Cheney's been press-phobic since 70s





RETURNING to the White House after the Memorial Day weekend in 1975, the young aide Dick Cheney found himself handling a First Amendment showdown. The New York Times had published an article by Seymour M. Hersh about an espionage program, and the White House chief of staff, Donald H. Rumsfeld, was demanding action.

Out came the yellow legal pad, and in his distinctively neat, deliberate hand, Mr. Cheney laid out the “problem,” “goals” while addressing it, and “options.” These last included “Start FBI investigation — with or w/o public announcement. As targets include NYT, Sy Hersh, potential gov’t sources.”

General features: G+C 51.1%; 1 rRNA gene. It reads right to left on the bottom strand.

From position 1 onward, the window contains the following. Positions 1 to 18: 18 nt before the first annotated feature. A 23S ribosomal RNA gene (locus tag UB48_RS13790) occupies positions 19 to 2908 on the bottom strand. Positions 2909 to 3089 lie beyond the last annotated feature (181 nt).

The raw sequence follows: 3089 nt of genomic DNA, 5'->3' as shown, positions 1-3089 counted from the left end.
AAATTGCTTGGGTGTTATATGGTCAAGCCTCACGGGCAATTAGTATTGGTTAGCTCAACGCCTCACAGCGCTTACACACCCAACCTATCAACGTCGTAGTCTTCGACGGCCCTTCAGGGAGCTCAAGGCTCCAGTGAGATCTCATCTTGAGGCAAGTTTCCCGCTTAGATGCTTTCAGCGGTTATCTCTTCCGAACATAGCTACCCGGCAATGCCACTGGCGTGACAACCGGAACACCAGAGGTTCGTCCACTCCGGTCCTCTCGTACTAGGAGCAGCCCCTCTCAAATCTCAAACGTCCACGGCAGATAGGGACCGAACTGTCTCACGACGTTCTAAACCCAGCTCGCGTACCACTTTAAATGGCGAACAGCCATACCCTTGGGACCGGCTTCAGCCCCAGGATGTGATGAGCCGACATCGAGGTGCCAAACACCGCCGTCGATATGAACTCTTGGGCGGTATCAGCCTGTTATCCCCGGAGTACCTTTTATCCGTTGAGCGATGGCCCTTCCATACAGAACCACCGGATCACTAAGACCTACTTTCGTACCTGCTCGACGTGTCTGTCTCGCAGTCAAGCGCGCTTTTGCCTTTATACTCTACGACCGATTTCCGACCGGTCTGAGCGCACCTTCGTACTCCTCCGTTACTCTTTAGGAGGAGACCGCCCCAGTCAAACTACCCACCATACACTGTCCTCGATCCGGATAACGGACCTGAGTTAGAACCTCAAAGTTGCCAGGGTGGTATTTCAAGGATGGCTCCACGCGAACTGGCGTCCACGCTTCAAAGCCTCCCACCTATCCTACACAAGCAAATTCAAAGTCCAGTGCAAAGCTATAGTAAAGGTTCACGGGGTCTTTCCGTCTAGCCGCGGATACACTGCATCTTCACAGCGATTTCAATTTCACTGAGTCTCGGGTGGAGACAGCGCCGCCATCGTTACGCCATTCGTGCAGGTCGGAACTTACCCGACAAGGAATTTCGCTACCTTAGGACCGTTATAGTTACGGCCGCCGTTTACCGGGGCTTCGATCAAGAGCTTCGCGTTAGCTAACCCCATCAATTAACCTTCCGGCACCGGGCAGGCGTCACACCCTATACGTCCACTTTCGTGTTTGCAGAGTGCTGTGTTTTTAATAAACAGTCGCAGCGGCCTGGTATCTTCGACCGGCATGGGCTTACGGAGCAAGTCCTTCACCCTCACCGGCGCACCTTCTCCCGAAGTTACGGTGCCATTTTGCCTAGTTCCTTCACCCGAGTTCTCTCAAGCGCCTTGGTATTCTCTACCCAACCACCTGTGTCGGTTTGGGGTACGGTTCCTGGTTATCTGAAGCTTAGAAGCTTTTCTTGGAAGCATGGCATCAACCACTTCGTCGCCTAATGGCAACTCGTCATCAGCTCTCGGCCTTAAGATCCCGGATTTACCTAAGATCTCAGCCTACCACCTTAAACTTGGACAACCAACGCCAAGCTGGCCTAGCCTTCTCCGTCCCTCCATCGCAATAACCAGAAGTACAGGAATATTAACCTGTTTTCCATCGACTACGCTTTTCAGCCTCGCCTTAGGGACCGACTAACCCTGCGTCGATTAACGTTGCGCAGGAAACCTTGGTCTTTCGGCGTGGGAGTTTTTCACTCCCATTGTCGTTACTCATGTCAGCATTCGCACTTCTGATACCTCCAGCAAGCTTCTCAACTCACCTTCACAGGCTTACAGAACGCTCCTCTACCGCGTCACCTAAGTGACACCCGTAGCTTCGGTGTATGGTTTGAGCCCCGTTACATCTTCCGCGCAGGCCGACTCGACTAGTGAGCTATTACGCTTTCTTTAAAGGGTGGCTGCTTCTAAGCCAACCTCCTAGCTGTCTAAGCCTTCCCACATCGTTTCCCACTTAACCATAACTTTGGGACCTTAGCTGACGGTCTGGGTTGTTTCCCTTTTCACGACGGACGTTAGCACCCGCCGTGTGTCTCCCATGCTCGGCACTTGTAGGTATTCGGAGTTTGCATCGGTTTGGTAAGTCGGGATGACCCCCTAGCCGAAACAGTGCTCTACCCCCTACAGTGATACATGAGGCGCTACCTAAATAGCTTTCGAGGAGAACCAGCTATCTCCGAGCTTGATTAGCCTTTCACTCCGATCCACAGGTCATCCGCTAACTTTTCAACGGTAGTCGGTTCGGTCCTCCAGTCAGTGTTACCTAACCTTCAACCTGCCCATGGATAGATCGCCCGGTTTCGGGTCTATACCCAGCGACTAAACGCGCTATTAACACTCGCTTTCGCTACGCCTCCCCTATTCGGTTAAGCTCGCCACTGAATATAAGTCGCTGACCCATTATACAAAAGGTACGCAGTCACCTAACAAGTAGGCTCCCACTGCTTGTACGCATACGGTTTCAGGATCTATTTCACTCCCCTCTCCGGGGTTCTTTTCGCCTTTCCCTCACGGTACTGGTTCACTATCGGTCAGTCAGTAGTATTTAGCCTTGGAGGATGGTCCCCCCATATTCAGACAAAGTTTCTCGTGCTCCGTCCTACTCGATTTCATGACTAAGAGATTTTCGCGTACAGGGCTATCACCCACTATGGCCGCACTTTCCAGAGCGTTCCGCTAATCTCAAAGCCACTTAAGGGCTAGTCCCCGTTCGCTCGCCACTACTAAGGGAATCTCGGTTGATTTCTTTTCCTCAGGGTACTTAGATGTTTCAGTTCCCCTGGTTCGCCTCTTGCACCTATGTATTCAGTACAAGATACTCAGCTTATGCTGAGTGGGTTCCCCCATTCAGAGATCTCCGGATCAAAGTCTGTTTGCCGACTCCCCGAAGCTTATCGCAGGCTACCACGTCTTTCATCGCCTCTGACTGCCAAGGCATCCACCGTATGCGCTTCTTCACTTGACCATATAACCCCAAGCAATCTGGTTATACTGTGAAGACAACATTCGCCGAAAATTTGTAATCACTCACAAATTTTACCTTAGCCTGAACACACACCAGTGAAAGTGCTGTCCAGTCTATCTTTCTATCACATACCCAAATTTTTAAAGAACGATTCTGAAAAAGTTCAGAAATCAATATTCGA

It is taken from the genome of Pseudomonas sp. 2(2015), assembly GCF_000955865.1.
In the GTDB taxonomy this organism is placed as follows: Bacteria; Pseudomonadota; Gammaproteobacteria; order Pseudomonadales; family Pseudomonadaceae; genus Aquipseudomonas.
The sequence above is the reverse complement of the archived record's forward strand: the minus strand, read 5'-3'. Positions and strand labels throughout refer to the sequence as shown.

Mr. Cheney’s notes, now in the Gerald R. Ford presidential library, collected and synthesized the views of lawyers, diplomats, spies and military officials, but his own views shine through. He is hostile to the press and to Congress, insistent on the prerogatives of the executive branch and adamant about the importance of national security secrets.


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